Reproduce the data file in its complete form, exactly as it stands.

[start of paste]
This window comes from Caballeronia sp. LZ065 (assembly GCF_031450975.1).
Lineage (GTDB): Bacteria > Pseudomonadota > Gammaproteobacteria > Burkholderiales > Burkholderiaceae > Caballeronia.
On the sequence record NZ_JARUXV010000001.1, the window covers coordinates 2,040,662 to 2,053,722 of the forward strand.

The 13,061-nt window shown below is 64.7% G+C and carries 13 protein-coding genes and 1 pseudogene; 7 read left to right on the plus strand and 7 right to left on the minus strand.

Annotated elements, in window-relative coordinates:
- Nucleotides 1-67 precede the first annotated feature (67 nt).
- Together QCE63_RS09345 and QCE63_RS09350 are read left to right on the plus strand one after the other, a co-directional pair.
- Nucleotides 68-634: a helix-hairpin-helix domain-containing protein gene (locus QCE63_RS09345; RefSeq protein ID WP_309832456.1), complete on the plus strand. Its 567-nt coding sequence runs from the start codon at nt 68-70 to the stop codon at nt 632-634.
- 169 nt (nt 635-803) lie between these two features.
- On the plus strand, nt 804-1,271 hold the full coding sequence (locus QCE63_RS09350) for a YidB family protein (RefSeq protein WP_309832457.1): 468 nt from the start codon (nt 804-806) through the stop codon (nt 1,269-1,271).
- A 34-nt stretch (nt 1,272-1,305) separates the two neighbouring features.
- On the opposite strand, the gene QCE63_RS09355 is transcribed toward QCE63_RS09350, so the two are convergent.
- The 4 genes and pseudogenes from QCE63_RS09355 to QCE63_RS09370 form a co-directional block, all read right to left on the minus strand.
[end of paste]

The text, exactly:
This window comes from Caballeronia sp. LZ065 (assembly GCF_031450975.1).
Lineage (GTDB): Bacteria > Pseudomonadota > Gammaproteobacteria > Burkholderiales > Burkholderiaceae > Caballeronia.
On the sequence record NZ_JARUXV010000001.1, the window covers coordinates 2,040,662 to 2,053,722 of the forward strand.

The 13,061-nt window shown below is 64.7% G+C and carries 13 protein-coding genes and 1 pseudogene; 7 read left to right on the plus strand and 7 right to left on the minus strand.

Annotated elements, in window-relative coordinates:
- Nucleotides 1-67 precede the first annotated feature (67 nt).
- Together QCE63_RS09345 and QCE63_RS09350 are read left to right on the plus strand one after the other, a co-directional pair.
- Nucleotides 68-634: a helix-hairpin-helix domain-containing protein gene (locus QCE63_RS09345; RefSeq protein ID WP_309832456.1), complete on the plus strand. Its 567-nt coding sequence runs from the start codon at nt 68-70 to the stop codon at nt 632-634.
- 169 nt (nt 635-803) lie between these two features.
- On the plus strand, nt 804-1,271 hold the full coding sequence (locus QCE63_RS09350) for a YidB family protein (RefSeq protein WP_309832457.1): 468 nt from the start codon (nt 804-806) through the stop codon (nt 1,269-1,271).
- A 34-nt stretch (nt 1,272-1,305) separates the two neighbouring features.
- On the opposite strand, the gene QCE63_RS09355 is transcribed toward QCE63_RS09350, so the two are convergent.
- The 4 genes and pseudogenes from QCE63_RS09355 to QCE63_RS09370 form a co-directional block, all read right to left on the minus strand.